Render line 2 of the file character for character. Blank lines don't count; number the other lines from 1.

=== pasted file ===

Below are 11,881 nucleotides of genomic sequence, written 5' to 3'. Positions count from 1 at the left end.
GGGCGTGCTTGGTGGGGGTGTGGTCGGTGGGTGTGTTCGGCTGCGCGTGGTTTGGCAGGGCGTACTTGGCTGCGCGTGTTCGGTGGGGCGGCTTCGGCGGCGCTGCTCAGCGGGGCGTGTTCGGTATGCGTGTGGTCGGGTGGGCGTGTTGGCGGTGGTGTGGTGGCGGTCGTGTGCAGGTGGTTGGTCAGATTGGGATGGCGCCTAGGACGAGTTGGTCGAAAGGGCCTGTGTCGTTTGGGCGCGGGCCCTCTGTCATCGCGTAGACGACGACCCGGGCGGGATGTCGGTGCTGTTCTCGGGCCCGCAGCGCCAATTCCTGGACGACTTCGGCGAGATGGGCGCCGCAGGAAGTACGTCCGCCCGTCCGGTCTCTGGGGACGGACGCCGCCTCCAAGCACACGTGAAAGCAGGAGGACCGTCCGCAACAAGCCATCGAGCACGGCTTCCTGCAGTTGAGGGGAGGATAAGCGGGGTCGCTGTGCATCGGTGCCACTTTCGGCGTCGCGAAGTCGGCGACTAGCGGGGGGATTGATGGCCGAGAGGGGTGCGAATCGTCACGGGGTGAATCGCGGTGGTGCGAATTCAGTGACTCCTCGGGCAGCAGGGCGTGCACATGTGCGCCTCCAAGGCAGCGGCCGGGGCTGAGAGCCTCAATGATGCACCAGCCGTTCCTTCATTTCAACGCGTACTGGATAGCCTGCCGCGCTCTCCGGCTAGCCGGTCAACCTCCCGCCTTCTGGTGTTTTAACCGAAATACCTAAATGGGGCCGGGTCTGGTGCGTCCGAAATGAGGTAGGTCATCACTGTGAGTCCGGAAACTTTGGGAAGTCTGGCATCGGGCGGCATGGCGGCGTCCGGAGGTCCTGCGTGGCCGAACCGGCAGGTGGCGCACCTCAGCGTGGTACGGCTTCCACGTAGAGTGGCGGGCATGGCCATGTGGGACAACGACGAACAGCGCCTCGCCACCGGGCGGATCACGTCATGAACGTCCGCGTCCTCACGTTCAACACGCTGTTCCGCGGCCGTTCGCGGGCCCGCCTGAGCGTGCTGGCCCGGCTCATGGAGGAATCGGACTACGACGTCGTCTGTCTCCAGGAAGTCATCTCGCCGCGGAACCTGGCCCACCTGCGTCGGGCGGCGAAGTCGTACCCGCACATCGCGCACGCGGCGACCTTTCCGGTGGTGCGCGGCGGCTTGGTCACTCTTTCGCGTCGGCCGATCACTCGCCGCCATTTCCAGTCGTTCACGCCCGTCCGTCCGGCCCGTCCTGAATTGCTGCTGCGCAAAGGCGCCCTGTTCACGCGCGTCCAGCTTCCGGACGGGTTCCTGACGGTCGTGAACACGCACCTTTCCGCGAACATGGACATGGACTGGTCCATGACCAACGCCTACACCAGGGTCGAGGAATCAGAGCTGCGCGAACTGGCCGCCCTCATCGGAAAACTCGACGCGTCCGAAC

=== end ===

GGGCGTGCTTGGTGGGGGTGTGGTCGGTGGGTGTGTTCGGCTGCGCGTGGTTTGGCAGGGCGTACTTGGCTGCGCGTGTTCGGTGGGGCGGCTTCGGCGGCGCTGCTCAGCGGGGCGTGTTCGGTATGCGTGTGGTCGGGTGGGCGTGTTGGCGGTGGTGTGGTGGCGGTCGTGTGCAGGTGGTTGGTCAGATTGGGATGGCGCCTAGGACGAGTTGGTCGAAAGGGCCTGTGTCGTTTGGGCGCGGGCCCTCTGTCATCGCGTAGACGACGACCCGGGCGGGATGTCGGTGCTGTTCTCGGGCCCGCAGCGCCAATTCCTGGACGACTTCGGCGAGATGGGCGCCGCAGGAAGTACGTCCGCCCGTCCGGTCTCTGGGGACGGACGCCGCCTCCAAGCACACGTGAAAGCAGGAGGACCGTCCGCAACAAGCCATCGAGCACGGCTTCCTGCAGTTGAGGGGAGGATAAGCGGGGTCGCTGTGCATCGGTGCCACTTTCGGCGTCGCGAAGTCGGCGACTAGCGGGGGGATTGATGGCCGAGAGGGGTGCGAATCGTCACGGGGTGAATCGCGGTGGTGCGAATTCAGTGACTCCTCGGGCAGCAGGGCGTGCACATGTGCGCCTCCAAGGCAGCGGCCGGGGCTGAGAGCCTCAATGATGCACCAGCCGTTCCTTCATTTCAACGCGTACTGGATAGCCTGCCGCGCTCTCCGGCTAGCCGGTCAACCTCCCGCCTTCTGGTGTTTTAACCGAAATACCTAAATGGGGCCGGGTCTGGTGCGTCCGAAATGAGGTAGGTCATCACTGTGAGTCCGGAAACTTTGGGAAGTCTGGCATCGGGCGGCATGGCGGCGTCCGGAGGTCCTGCGTGGCCGAACCGGCAGGTGGCGCACCTCAGCGTGGTACGGCTTCCACGTAGAGTGGCGGGCATGGCCATGTGGGACAACGACGAACAGCGCCTCGCCACCGGGCGGATCACGTCATGAACGTCCGCGTCCTCACGTTCAACACGCTGTTCCGCGGCCGTTCGCGGGCCCGCCTGAGCGTGCTGGCCCGGCTCATGGAGGAATCGGACTACGACGTCGTCTGTCTCCAGGAAGTCATCTCGCCGCGGAACCTGGCCCACCTGCGTCGGGCGGCGAAGTCGTACCCGCACATCGCGCACGCGGCGACCTTTCCGGTGGTGCGCGGCGGCTTGGTCACTCTTTCGCGTCGGCCGATCACTCGCCGCCATTTCCAGTCGTTCACGCCCGTCCGTCCGGCCCGTCCTGAATTGCTGCTGCGCAAAGGCGCCCTGTTCACGCGCGTCCAGCTTCCGGACGGGTTCCTGACGGTCGTGAACACGCACCTTTCCGCGAACATGGACATGGACTGGTCCATGACCAACGCCTACACCAGGGTCGAGGAATCAGAGCTGCGCGAACTGGCCGCCCTCATCGGAAAACTCGACGCGTCCGAAC